Tim Burton’s gothic stylings are out, and Joel Schumacher’s campy excess is in. It’s Batman Forever…
The One Where: When double-dealing delinquent Two-Face murders Dick Grayson’s parents, Bruce Wayne finds himself with a new crime-fighting sidekick. Can the Caped Crusaders stop Two-Face and his new partner in crime, Edward Nygman AKA The Riddler?
Best Bits: There are few positives things to say about a film as tonally inconsistent as Forever, but there are a couple of bright spots. Thankfully, Michael Gough remained through the regime change as his Alfred is always an endearing presence. Nicole Kidman also vamps it up brilliantly as a pretty strong love interest to follow Catwoman. Plus, the new bombastic theme from Elliot Goldenthal perfectly suits the movie.
Weak Points: Tommy Lee Jones and Jim Carrey are both terrific – yet very different – actors. Unfortunately, putting them together seems to make them both worse. Carrey ramps up his usual manic schtick to almost unbearable levels, while Jones swaps his usual gravitas for a misjudged goofy performance. On the side of the angels, Chris O’Donnell does nothing to convince us Robin needed to be introduced.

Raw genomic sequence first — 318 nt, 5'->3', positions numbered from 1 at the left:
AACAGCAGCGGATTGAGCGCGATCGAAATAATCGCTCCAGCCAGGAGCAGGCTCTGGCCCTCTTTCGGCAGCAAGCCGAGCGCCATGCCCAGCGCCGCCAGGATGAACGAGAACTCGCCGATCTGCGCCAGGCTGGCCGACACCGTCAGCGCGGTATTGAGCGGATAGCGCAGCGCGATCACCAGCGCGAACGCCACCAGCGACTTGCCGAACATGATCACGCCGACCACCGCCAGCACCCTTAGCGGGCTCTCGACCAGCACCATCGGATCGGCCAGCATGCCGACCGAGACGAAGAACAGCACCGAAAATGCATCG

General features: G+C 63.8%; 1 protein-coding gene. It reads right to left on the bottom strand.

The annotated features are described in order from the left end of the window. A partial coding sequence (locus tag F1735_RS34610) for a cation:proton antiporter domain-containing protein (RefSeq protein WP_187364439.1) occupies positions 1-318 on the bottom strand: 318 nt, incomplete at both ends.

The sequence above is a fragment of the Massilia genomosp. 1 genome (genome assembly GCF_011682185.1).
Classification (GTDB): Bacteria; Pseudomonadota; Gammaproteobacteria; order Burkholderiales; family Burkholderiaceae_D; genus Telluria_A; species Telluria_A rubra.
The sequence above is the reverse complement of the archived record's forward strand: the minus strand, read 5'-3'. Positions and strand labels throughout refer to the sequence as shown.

Verdict: After Batman Returns‘ securely gothic tone put off a lot of people, Batman Forever tries too hard to please. On the one hand, it’s a kid-orientated romp with cartoon baddies. On the other, its full of sexual references, darker themes and a brooding performance from Val Kilmer (I’m never sure if he’s brilliantly understated or just really bored). Fittingly for a film that features Two-Face, Batman Forever suffers from an identity crises that prevents it from coming together as a whole.
Holy fascinating trivia, Batman! The title makes little sense within the context of the film. It is actually leftover from a darker version of the movie, where the plot revolved around Bruce losing his memory and having to become Batman once again. Batman Forever.